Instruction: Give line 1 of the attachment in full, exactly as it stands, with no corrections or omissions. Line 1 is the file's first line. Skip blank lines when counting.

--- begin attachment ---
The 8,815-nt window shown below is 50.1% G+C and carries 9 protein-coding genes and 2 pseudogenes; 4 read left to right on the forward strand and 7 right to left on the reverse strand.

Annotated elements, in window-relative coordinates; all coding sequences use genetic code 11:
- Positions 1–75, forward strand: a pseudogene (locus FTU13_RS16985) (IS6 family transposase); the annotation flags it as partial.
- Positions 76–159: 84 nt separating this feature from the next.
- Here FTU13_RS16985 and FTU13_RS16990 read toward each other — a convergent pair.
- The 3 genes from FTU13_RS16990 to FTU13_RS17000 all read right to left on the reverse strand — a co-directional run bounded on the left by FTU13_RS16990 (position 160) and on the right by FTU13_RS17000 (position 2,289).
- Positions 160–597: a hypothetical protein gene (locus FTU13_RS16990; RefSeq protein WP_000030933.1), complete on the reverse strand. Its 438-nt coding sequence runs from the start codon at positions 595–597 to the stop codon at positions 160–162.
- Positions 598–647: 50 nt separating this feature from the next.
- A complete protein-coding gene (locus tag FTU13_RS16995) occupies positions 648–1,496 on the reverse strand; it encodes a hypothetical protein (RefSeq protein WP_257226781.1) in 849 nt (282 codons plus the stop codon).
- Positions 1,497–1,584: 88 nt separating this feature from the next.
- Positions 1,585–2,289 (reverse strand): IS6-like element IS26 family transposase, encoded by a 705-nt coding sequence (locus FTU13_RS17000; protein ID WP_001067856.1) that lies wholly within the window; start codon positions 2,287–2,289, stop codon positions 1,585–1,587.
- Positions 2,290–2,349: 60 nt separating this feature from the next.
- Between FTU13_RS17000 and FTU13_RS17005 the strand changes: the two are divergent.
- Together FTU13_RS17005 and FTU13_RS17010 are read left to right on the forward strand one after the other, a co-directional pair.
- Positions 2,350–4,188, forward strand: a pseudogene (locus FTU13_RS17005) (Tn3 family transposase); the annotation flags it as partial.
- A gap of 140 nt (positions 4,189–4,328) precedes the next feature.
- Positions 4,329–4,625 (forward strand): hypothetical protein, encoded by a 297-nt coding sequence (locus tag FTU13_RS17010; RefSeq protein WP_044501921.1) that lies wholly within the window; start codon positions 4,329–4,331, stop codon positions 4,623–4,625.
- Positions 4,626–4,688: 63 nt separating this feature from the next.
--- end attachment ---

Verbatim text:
The 8,815-nt window shown below is 50.1% G+C and carries 9 protein-coding genes and 2 pseudogenes; 4 read left to right on the forward strand and 7 right to left on the reverse strand.